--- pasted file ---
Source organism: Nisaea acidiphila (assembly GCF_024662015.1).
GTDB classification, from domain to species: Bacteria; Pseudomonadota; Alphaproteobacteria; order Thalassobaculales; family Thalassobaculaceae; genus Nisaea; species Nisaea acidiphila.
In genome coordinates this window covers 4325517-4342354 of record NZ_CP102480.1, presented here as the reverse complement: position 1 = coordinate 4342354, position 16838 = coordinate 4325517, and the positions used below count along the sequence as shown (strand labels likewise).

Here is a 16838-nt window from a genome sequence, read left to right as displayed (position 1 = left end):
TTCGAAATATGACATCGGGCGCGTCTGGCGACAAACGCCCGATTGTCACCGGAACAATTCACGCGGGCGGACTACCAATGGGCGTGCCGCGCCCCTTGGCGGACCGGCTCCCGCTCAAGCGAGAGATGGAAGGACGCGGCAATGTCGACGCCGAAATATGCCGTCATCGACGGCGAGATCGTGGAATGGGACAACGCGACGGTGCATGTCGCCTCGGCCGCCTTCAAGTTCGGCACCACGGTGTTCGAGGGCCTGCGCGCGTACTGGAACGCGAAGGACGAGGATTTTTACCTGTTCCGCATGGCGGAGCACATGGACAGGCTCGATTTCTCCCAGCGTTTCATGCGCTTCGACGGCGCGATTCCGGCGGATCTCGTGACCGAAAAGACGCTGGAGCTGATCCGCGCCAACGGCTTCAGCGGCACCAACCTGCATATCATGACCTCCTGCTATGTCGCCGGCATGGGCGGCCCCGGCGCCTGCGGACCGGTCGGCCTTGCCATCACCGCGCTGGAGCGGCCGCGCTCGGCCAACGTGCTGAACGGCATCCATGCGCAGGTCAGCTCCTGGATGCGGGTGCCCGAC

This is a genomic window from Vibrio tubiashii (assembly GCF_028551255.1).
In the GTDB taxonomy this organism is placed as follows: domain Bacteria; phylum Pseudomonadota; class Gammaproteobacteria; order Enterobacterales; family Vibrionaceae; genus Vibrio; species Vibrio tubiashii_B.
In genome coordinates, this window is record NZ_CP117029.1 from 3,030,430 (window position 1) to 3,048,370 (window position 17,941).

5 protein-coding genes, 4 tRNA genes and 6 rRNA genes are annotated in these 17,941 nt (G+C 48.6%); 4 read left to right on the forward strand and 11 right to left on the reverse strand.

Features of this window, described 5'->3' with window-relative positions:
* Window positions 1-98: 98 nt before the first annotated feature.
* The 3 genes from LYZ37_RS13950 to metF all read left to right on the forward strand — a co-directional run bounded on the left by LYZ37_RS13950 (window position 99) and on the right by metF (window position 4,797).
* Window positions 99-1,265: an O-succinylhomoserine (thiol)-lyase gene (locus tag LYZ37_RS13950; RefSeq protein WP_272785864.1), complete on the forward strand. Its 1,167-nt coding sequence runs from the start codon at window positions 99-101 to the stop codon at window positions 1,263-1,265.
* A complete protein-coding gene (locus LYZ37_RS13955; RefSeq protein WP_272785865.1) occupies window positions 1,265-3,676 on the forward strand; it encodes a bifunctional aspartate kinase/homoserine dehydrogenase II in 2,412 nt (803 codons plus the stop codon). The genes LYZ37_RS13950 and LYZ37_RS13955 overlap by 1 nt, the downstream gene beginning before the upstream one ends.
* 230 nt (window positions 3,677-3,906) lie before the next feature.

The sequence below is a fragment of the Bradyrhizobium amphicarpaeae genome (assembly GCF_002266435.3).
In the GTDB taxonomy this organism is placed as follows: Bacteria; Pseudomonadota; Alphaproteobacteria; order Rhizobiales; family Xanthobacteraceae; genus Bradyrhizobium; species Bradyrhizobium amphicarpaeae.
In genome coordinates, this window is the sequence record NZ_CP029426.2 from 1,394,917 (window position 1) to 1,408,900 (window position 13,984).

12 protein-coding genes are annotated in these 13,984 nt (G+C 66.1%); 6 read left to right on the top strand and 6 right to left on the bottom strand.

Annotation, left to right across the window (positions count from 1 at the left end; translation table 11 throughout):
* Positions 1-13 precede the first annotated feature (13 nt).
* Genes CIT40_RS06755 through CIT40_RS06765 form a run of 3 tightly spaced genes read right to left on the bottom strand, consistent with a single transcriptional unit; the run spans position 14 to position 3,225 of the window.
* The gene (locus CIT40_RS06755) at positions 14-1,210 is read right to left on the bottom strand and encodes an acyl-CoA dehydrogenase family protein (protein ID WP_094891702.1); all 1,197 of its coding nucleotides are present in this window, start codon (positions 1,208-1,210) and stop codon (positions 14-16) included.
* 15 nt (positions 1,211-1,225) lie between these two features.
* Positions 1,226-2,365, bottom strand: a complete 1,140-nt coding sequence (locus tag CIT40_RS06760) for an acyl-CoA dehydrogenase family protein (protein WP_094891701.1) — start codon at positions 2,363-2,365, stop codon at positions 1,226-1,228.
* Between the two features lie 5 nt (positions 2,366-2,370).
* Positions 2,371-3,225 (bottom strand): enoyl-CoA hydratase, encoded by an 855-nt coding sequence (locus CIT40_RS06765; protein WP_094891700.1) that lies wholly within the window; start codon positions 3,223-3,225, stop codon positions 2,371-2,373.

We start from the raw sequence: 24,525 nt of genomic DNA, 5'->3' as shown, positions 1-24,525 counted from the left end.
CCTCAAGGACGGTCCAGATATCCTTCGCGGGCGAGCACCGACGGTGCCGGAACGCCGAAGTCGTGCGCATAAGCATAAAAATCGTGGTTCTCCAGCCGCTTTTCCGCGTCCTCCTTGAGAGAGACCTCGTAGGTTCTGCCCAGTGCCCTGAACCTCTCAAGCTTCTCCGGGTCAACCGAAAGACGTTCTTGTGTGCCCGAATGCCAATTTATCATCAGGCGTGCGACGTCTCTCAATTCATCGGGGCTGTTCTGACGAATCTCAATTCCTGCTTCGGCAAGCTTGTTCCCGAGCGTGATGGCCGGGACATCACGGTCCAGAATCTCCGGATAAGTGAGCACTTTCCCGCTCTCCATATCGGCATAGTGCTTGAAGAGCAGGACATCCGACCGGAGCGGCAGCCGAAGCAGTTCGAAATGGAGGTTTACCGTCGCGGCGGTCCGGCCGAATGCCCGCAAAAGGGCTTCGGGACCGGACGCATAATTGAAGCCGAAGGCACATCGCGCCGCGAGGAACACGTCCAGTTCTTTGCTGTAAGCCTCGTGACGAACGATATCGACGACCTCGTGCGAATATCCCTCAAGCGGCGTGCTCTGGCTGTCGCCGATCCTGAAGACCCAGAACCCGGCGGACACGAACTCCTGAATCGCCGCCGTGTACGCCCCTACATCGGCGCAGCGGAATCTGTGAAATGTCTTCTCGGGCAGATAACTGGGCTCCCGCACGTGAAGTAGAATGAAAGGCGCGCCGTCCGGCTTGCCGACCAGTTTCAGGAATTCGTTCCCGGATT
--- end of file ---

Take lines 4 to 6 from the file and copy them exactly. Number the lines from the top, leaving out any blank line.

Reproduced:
Here is a 16838-nt window from a genome sequence, read left to right as displayed (position 1 = left end):
TTCGAAATATGACATCGGGCGCGTCTGGCGACAAACGCCCGATTGTCACCGGAACAATTCACGCGGGCGGACTACCAATGGGCGTGCCGCGCCCCTTGGCGGACCGGCTCCCGCTCAAGCGAGAGATGGAAGGACGCGGCAATGTCGACGCCGAAATATGCCGTCATCGACGGCGAGATCGTGGAATGGGACAACGCGACGGTGCATGTCGCCTCGGCCGCCTTCAAGTTCGGCACCACGGTGTTCGAGGGCCTGCGCGCGTACTGGAACGCGAAGGACGAGGATTTTTACCTGTTCCGCATGGCGGAGCACATGGACAGGCTCGATTTCTCCCAGCGTTTCATGCGCTTCGACGGCGCGATTCCGGCGGATCTCGTGACCGAAAAGACGCTGGAGCTGATCCGCGCCAACGGCTTCAGCGGCACCAACCTGCATATCATGACCTCCTGCTATGTCGCCGGCATGGGCGGCCCCGGCGCCTGCGGACCGGTCGGCCTTGCCATCACCGCGCTGGAGCGGCCGCGCTCGGCCAACGTGCTGAACGGCATCCATGCGCAGGTCAGCTCCTGGATGCGGGTGCCCGAC

This is a genomic window from Vibrio tubiashii (assembly GCF_028551255.1).